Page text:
Delayed Brexit vote forestalls near certain defeat for May's plan
Faced with almost certain rejection, U.K. Prime Minister Theresa May delayed a parliamentary vote on Monday on her plans for leaving the EU. To win over MPs, she is now seeking to amend the deal, in particular the complex arrangements concerning the future of the border between the U.K. and Ireland — the only land border between the U.K. and the rest of the EU.
The big picture: EU leaders have made clear that the 585-page withdrawal agreement cannot be changed. All May can expect is a side letter containing a legally meaningless “clarification,” which will satisfy very few, if any, MPs in London. Whenever she calls the vote, she is likely to face a heavy parliamentary defeat.
Background: The U.K. Parliament voted to leave the EU on March 29, 2019. Without a deal, the prospects for the U.K.’s — and, to some extent, the EU’s — economy will darken. The government’s own projection is that a “no deal” Brexit could provoke an economic slump of 10%.
- A whole range of connections, developed over almost half a century, will be severed. Trade will be disrupted. Cooperation on fighting crime and terrorism (depending on shared databases) will be weakened. The U.K. will find it harder to obtain vital medicines. The future of U.K. citizens living in the EU, and EU citizens in the U.K., will be thrown into question.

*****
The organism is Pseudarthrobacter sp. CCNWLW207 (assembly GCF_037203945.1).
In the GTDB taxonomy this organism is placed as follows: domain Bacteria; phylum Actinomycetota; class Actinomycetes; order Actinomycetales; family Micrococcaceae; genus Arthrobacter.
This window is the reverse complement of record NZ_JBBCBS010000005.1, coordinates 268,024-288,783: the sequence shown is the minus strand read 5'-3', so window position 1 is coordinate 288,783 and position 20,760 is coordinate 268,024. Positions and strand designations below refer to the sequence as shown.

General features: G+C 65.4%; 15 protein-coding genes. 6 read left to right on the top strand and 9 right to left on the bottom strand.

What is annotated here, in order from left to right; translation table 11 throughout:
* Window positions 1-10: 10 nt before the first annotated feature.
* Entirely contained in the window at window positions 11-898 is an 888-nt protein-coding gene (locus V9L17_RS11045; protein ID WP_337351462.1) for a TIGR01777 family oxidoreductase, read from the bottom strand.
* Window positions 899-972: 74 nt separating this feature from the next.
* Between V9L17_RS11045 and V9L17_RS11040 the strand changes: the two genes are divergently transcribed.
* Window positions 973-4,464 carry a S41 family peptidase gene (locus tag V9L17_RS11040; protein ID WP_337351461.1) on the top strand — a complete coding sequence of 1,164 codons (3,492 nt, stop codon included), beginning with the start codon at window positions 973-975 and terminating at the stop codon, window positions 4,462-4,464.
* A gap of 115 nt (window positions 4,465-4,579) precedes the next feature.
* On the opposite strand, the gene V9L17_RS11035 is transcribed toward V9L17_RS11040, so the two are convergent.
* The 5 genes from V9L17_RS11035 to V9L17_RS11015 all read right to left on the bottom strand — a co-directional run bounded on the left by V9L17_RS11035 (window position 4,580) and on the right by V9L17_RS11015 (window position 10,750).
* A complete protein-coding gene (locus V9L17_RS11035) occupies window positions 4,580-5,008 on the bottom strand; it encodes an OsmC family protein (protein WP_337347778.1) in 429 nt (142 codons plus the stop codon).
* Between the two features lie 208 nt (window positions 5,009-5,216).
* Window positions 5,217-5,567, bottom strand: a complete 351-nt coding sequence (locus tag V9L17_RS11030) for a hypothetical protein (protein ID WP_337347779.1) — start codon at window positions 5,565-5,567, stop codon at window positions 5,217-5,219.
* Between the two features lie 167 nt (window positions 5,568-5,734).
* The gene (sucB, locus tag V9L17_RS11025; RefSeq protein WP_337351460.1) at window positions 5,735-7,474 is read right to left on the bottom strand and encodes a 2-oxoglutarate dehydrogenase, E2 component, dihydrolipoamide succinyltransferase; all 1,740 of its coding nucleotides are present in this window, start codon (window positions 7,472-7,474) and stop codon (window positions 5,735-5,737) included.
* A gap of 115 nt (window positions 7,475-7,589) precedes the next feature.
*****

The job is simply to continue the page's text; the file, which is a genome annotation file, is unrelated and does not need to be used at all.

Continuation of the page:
What's next: The pressure to prevent a “no deal” Brexit will be intense. There are several possible paths:
- May might quit and be succeeded by a new prime minister who reopens talks with the EU.
- The government might fall, triggering a fresh general election. This looks unlikely at present, as there is no majority in Parliament to bring down the government, which could clear the way for the left-wing Labour party led by Jeremy Corbyn to take power.
- Parliament might vote for a new referendum to ask voters whether they really want to leave the EU after all. Support for a “People’s Vote” is rising at Westminster as the least bad way out of the present crisis.
The bottom line: None of the three options can realistically be concluded by March 29. The U.K. looks certain to remain in the EU at least into the summer — and, very possibly, indefinitely.
Peter Kellner is a visiting scholar at Carnegie Europe.